Articles Posted in Government & Administrative Law

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The Supreme Court affirmed the decision of the Board of Oil, Gas, and Mining to impose a joint operating agreement (JOA) on J.P. Furlong Company’s relationship with the party operating a drilling unit that included Furlong’s mineral lease. Furlong complained that the Board accepted, without making any of the changes to the JOA that Furlong wanted, the JOA the operator proposed. On appeal, Furlong argued that the Board erroneously applied the law to conclude that the JOA was just and reasonable and that there was not substantial evidence to support the Board’s decision. The Supreme Court affirmed, holding that the Board correctly applied the law and rendered a decision supported by substantial evidence. View "J.P. Furlong Co. v. Board of Oil & Gas Mining" on Justia Law

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The court of appeals affirmed the determination of the district court that it did not have jurisdiction to adjudicate Petitioner’s motions challenging the order of the Board of Pardons and Parole requiring him to pay restitution as untimely and therefore legally invalid. Petitioner was convicted of automobile homicide and served a five-year sentence. Following his release, the Board ordered Petitioner to pay $7,000 of restitution toward his victim’s funeral expenses. Petitioner filed various motions with the sentencing court challenging the restitution order. The district court denied the motions on the ground that it lacked jurisdiction. The court of appeals affirmed. The Supreme Court affirmed in the basis of Utah Code 77-27-6(4), holding that judicial review of the Parole Board’s restitution order is expressly foreclosed by statute. View "State v. Garcia" on Justia Law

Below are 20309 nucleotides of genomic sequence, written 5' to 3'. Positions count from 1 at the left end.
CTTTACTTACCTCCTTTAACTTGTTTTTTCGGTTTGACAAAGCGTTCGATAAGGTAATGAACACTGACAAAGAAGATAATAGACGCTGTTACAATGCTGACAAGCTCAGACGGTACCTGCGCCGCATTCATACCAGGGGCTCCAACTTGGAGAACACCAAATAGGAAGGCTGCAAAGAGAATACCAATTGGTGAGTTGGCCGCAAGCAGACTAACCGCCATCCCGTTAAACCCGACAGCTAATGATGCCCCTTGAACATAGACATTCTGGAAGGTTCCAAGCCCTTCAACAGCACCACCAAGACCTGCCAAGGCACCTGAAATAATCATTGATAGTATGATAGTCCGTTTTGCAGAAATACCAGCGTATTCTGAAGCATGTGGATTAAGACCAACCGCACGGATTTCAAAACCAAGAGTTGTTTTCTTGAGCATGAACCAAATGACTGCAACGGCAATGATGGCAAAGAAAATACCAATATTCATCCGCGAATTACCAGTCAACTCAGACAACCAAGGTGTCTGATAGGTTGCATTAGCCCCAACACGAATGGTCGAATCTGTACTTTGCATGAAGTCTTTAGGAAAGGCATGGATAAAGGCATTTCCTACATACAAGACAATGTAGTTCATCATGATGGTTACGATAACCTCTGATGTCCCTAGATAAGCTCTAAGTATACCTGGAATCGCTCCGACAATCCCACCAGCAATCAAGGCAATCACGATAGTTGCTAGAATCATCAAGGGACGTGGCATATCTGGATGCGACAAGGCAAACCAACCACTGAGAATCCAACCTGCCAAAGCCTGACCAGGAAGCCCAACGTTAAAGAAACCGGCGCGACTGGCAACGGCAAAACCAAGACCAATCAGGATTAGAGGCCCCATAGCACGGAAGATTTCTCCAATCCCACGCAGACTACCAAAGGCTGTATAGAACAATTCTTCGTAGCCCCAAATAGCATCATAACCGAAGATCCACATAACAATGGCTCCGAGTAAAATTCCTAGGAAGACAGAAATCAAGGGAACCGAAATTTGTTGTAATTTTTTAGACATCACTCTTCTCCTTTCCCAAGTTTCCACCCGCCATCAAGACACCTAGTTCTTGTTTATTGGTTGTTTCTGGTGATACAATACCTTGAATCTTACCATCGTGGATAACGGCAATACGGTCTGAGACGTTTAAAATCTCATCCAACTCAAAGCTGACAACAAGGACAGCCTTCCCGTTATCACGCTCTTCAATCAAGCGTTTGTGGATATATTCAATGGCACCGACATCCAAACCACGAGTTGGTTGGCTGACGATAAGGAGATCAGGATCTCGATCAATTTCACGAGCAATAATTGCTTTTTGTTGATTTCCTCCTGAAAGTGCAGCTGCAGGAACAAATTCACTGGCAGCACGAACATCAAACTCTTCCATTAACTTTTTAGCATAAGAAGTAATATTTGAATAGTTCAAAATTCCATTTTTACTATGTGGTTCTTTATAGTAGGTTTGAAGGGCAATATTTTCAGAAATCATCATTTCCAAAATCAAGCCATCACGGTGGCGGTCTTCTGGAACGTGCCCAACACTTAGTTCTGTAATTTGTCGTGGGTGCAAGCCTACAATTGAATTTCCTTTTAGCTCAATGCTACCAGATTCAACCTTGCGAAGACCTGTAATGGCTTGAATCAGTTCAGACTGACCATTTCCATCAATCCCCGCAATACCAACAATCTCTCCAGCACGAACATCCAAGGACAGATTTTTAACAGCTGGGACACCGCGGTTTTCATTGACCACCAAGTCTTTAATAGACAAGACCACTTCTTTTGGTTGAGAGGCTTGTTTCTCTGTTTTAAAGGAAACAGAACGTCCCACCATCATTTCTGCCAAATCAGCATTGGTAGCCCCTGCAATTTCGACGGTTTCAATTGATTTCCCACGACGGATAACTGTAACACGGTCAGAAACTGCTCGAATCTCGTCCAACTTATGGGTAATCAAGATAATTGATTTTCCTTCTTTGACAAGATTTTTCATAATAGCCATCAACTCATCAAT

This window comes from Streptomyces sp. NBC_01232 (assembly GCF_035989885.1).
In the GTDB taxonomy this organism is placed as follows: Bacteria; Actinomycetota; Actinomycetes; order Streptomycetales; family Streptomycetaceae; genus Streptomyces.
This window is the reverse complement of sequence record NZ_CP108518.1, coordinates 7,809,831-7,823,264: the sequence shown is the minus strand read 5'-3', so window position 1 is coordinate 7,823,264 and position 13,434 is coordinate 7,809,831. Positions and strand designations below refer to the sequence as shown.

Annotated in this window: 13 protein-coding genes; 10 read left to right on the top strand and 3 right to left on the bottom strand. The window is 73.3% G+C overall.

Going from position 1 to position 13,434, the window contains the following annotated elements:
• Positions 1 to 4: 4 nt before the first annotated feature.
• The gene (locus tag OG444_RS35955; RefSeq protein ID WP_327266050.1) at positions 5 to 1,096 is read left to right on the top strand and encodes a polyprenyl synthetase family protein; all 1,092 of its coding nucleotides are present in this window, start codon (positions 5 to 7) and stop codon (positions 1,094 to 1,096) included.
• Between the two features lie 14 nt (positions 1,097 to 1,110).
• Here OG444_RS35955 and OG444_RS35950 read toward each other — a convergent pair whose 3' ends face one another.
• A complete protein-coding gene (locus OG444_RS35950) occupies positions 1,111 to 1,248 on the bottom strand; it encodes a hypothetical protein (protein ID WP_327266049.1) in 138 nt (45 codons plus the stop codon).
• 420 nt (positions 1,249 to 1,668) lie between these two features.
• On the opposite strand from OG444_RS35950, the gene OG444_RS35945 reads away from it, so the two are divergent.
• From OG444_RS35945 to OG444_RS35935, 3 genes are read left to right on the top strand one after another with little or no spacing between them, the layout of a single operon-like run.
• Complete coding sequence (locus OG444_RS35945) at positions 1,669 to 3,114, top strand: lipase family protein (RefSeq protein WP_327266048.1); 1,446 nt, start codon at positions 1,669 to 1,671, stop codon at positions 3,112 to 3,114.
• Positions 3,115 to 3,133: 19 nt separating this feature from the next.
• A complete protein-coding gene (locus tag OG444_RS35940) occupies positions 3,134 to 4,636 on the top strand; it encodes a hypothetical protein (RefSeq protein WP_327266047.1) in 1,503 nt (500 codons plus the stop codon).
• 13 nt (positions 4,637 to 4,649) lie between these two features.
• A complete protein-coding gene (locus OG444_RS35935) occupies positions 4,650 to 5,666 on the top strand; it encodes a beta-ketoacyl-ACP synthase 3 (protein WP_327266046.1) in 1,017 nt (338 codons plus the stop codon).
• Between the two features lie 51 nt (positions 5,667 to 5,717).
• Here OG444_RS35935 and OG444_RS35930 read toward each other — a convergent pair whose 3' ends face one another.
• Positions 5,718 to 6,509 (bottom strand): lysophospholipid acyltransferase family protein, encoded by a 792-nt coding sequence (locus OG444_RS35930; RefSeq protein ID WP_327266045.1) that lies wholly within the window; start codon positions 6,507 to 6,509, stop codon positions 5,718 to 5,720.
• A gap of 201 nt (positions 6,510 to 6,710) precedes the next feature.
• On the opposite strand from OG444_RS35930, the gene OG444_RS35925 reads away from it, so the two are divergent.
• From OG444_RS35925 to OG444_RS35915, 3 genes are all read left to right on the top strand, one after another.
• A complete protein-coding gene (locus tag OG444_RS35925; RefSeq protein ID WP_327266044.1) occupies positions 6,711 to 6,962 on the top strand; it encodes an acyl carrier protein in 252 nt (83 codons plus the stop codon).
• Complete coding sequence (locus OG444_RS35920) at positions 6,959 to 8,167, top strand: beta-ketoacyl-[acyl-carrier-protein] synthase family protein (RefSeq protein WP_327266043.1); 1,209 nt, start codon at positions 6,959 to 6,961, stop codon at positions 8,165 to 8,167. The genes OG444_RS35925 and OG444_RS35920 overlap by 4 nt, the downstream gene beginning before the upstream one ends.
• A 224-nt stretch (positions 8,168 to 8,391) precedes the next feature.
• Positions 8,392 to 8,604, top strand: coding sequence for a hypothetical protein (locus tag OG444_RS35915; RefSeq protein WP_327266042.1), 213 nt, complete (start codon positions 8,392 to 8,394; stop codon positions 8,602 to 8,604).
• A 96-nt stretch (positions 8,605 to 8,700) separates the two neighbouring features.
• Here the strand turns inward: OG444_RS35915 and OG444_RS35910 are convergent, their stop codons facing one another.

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The Supreme Court reversed the judgment of the district court granting summary judgment to the Board of Pardons and Parole on the question of whether it violated the due process rights of Michael Neese, a Utah prison inmate, under Utah Const. art. I, 7. The Parole Board denied Neese - who had never been convicted of a sex offense, subjected to prison discipline for sexual misconduct, or otherwise adjudicated a sexual offender - an original release date for parole largely based on its determination that he was a sex offender and his refusal to participate in sex offender treatment. Neese filed a pro se petition for a writ of extraordinary release, arguing that the Parole Board violated his due process rights. The district court granted summary judgment for the Parole Board, concluding that Neese received due process under the Utah Constitution. The Supreme Court reversed, holding that before the Parole Board may take the refusal of inmates in the position of Neese to participate in sex offender treatment into consideration in deciding whether to grant them parole, it owes them additional procedural protections described in this opinion. View "Neese v. Utah Board of Pardons & Parole" on Justia Law